While motorsport competitor numbers have inevitably been affected by the ongoing economic woes in the last few seasons, a group of racing enthusiasts are forging ahead with plans for an exciting new recession-busting series.
In what could turn out to be the template for new championships, the Cento Challenge is a grassroots series using competition-prepared versions of the popular mini-hatchback Cinquecento and Seicento models.
Continuing a long-running affinity between Irish racers and the Fiat marque, the series will give members the opportunity to compete in a variety of disciplines.
Harking back to an earlier era, the aim of the series is to offer budget competition in a vehicle which can be driven to and from events and which can be used without modification in endurance rallying, multi-event trials and race meetings.
The brainchild of Hillclimb star Simon McKinley and long-time circuit racer Dermot Nolan, the Cento Challenge already has 16 registered drivers, an impressive number for an Irish start-up series, with many more prospective drivers having declared an interest and eagerly scanning classified ads for suitable cars. Well-maintained examples of the current Seicento and Cinquecento models can be purchased for less than €1,000 and a DIY preparation package from Murray Motorsport including a bolt-in roll cage, a seat and a harness is also €1,000.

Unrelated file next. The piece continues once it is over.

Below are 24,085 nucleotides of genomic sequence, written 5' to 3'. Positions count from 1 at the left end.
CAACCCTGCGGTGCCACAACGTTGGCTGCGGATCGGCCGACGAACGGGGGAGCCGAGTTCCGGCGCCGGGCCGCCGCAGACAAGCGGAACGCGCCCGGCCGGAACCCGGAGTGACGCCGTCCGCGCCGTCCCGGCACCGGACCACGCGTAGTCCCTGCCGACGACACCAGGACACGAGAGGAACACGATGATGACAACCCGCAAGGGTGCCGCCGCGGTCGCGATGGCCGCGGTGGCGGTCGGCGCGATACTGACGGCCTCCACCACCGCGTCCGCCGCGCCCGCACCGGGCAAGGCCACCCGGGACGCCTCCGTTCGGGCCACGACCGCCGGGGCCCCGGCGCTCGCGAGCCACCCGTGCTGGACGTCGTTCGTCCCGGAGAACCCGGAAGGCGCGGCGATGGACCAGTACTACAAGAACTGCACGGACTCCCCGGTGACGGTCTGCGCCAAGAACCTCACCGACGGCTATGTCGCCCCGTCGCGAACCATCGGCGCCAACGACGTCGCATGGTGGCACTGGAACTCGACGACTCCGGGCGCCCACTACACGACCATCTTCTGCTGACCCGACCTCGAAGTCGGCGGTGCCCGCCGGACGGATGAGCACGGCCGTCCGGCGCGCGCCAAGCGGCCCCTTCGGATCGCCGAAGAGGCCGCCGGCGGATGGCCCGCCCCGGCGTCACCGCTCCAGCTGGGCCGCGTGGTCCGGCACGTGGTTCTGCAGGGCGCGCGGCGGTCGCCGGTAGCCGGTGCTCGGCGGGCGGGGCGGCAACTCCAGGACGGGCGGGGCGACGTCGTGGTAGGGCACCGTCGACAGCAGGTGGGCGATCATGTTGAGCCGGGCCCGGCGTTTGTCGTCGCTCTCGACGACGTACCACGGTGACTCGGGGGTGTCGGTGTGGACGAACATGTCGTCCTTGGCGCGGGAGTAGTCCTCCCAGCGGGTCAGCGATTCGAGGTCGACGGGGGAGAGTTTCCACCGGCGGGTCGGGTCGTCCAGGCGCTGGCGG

With the rules stipulating no engine modifications, there is a tight rein on the natural urge to boost competitiveness via the wallet, and the organisers are also planning to introduce a rule that will allow any competitor to purchase a rival's vehicle for a standard price to help prevent any surreptitious and costly machine development.
A well-attended multi-event test trial at Mondello Park last weekend got the series off to a great start and the club is now focusing on an endurance rally event next month. The organisers are looking at the possibility of entering the class in race meetings before the end of the season.
Showing the practicality and accessibility of the series, McKinley won at Mondello last weekend and was using his car as a runabout on Monday.
The Cento Challenge could well prove to be a ground-breaking initiative in the development of the sport on the island and it will be interesting to see how it is viewed by Motorsport Ireland.
In their late-90s development plan for circuit racing, the governing body attempted to streamline competitors into a small number of classes while planning for the phased ending of championships using obsolete machinery.
Some will argue that, should the Cento Challenge hit the circuits, yet another class for discontinued Fiat models to add to the Fiat Punto Abarth, Fiat Punto 1400 and Fiat Uno classes will be at least one too many.
However, the instant success of the venture suggests that there is a big demand for a low-budget 'no trailer required' class offering unparalleled variety for petrol heads no longer able or willing to contemplate Celtic Tiger running costs.